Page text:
I suppose it’s only fitting that I received my DNA test results during Black History Month.
I used 23 and Me to do my DNA test and they give you plenty of warning that your results might turn up some surprises. Mine sure did! It turns out I’m .4 percent black. That means a fifth-great-grandparent was of sub-Saharan African origin, probably Congolese.
Having done some ancestral research on my family, my mind immediately went down my paternal lineage to my fifth-great-grandmother. She had two out-of-wedlock sons, one of whom is my fourth-great-grandfather. There is no record anywhere of his father. There are, however, photographs of the two boys as adults and they are as lily white as they come. There are no visible signs of African heritage in them. (Seeing how they lived in the early 1800s in Virginia, I doubt either of them self-identified as black either.)
So the mystery is afoot. Where does my black ancestry come into play? That’s going to take some serious investigation. I can trace my paternal line to England. The first Southern to arrive in the New World came from England as part of the Second Virginia Charter in 1609. His son followed 11 years later on a ship called the George. If my black ancestor is paternal, it will likely be on my grandmother’s side and I haven’t been able to trace that line very far.
It’s doubtful my black ancestor is from my maternal side. Both sets of my mother’s grandparents came from Scandinavia and what little I have learned indicates those roots run deep in that part of northern Europe. Still, anything is possible and I’m not ruling it out.
I do find it exciting to know that I’m much more diverse than I grew up believing. Knowing that my family line runs the gamut of American history, I have a lot to learn. I wonder if this is how Alex Haley felt when he was researching his book “Roots.” I loved the TV miniseries made from the book and I’m inspired to watch it again.
Although much of my DNA didn’t reveal anything I didn’t already know, there were a few areas and percentages that now have me questioning everything I’ve learned about my heritage. My mother always said she was part Spanish, and sure enough there is 1 percent Spanish DNA in me. Unfortunately, she and her parents have passed away so I’ll probably never have the opportunity to investigate that side of my family very well.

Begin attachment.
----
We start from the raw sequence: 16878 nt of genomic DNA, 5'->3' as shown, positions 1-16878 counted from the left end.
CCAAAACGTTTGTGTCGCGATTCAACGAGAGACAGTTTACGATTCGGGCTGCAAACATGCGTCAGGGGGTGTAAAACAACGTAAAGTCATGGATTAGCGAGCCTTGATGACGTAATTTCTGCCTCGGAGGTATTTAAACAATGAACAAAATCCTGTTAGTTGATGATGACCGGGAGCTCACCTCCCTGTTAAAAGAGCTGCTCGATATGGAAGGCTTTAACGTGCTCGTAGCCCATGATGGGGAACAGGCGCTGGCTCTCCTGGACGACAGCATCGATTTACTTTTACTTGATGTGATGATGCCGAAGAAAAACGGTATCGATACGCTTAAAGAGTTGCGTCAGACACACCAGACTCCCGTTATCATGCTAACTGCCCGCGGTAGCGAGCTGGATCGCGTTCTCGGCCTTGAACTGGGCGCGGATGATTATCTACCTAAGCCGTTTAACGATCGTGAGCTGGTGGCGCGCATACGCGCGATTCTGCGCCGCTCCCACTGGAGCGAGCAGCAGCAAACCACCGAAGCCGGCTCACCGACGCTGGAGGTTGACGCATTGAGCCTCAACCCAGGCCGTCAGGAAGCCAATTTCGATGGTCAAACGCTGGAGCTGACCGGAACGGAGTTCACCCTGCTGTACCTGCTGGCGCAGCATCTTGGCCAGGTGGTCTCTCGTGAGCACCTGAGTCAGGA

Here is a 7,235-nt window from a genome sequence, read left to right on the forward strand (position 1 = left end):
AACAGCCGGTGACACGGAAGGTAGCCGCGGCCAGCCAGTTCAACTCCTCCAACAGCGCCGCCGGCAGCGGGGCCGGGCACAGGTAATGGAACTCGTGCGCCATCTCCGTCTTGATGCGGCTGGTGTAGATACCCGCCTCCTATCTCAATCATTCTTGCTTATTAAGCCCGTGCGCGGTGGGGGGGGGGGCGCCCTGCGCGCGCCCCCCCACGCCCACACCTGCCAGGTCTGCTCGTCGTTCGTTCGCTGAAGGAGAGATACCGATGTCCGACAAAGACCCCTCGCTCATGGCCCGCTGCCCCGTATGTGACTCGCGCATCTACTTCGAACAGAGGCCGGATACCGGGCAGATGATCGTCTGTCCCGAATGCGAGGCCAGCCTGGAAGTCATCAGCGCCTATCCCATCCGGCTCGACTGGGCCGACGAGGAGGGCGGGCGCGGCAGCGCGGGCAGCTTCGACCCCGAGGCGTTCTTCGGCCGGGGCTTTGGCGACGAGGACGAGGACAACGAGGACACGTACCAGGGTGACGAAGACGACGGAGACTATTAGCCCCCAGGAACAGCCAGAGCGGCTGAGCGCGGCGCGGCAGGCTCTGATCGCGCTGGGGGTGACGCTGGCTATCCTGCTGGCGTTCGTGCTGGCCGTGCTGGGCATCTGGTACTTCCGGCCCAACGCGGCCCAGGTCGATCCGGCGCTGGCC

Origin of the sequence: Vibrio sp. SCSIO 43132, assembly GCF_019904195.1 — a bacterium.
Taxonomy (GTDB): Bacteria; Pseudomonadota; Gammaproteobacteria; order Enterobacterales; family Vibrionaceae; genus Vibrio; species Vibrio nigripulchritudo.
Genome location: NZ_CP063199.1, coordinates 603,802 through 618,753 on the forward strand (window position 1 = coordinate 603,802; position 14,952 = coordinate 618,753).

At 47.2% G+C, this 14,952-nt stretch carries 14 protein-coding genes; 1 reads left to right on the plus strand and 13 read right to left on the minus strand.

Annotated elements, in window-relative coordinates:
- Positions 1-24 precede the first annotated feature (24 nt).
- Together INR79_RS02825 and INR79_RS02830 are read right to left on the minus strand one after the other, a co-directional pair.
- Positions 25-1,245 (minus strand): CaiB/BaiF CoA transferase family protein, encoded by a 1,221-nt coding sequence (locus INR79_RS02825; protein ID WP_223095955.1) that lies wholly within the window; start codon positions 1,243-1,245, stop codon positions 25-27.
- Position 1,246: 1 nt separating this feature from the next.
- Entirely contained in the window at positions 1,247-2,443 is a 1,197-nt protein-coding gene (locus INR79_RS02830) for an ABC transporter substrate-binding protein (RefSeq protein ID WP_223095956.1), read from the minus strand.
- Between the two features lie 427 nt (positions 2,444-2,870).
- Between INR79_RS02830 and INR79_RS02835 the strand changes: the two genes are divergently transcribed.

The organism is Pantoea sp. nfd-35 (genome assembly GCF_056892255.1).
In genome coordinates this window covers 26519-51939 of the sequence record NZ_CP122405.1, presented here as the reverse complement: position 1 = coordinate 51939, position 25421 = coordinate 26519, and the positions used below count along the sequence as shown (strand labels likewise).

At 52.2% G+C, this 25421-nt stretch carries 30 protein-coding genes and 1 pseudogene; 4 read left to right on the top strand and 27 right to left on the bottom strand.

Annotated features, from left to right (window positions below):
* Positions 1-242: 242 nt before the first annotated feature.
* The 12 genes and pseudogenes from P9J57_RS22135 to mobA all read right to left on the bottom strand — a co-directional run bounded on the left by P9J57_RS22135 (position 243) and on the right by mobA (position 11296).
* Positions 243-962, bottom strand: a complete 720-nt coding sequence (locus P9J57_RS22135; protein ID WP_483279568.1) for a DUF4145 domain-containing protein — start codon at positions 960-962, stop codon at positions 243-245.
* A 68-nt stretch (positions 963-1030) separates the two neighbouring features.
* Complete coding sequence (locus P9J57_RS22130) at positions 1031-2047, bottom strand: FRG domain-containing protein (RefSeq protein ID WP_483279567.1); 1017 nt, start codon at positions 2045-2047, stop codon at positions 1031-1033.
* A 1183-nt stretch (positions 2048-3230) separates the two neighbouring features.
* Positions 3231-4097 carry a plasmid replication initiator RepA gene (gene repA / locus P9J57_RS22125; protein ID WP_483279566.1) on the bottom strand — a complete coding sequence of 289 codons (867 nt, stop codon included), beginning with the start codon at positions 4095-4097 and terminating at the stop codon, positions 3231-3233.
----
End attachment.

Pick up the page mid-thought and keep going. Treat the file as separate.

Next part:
As I sit here writing this I realize that life is a great mystery. One of the oddities about 23 and Me is that they test for Neanderthal variants. I have 288, which is pretty high for their current customer base, but it is less than 4 percent of my overall DNA. They test for 2,872 Neanderthal variants. How they can do that is beyond me because there haven’t been any Neanderthals around for several millennia.
I have to assume that the largest known assemblage of direct Neanderthal descendants can be found in Washington, D.C., and Hollywood because they seem to be bent on taking us back to the stone ages, at least in terms of behavior. But I digress.
One of the main things I’ve been learning about DNA and ancestry isn’t how much we are different but how much we are alike. What sets us apart isn’t our physical features or what part of the world our ancestors are from. What sets us apart is our attitude about it. Genetically, I’m a European mutt – a regular Heinz 57 blend. Ultimately, we are all human. All of us are made in the image of God. To disrespect that is to disrespect the creator and, by extension, ourselves.
I doubt we will see in our lifetimes a true colorblind society that is welcoming and accepting of all humans. There is far too much hate and prejudice to overcome. That doesn’t mean we shouldn’t try. As the human race expands and intermingles, we are growing closer to a global citizenship. America is at the crux of that movement.
This really is a melting pot of races and ethnicities from around the world and it grows more diverse every day. Here in the Greater Houston Area and specifically Fort Bend County, we are on the cultural frontier. There is still a long way to go for there to be perfect harmony but I think we are on the right path and making excellent progress.
I recall reading an article several years ago about how some experts predict that many centuries from now humans will have interbred to the point that the extreme lights and darks will vanish and we will all become shades of brown. It makes sense. We’re seeing plenty of evidence in that direction with so much interracial mixing in our culture.
If, as science and religion both tell us, that all humans descend from a single ancestor or group of ancestors, how did we become so diverse in race, color, and ethnicity? If we could grow so far apart in those regards, it’s only logical that we could return to our roots. After all, it’s in our DNA.
I can’t say that I even begin to understand the complexity of DNA and genetics, but I can appreciate that magnitude of information we are learning about ourselves. The things we are learning can help us cure diseases, birth defects and such. I just wish it could help us cure prejudice and hate. Who knows, maybe with a better understanding of what makes us what we are on the outside will lead to a better appreciation of what we are on the inside.
Last week I learned that a very small fraction of me is black. That made my world a whole lot bigger. Suddenly I have something in common with a whole race of people that I didn’t think I had much connection with. The thing is, I like that very much. I’m proud of my newfound black heritage. It may not show on the outside, but I’m feeling it on the inside.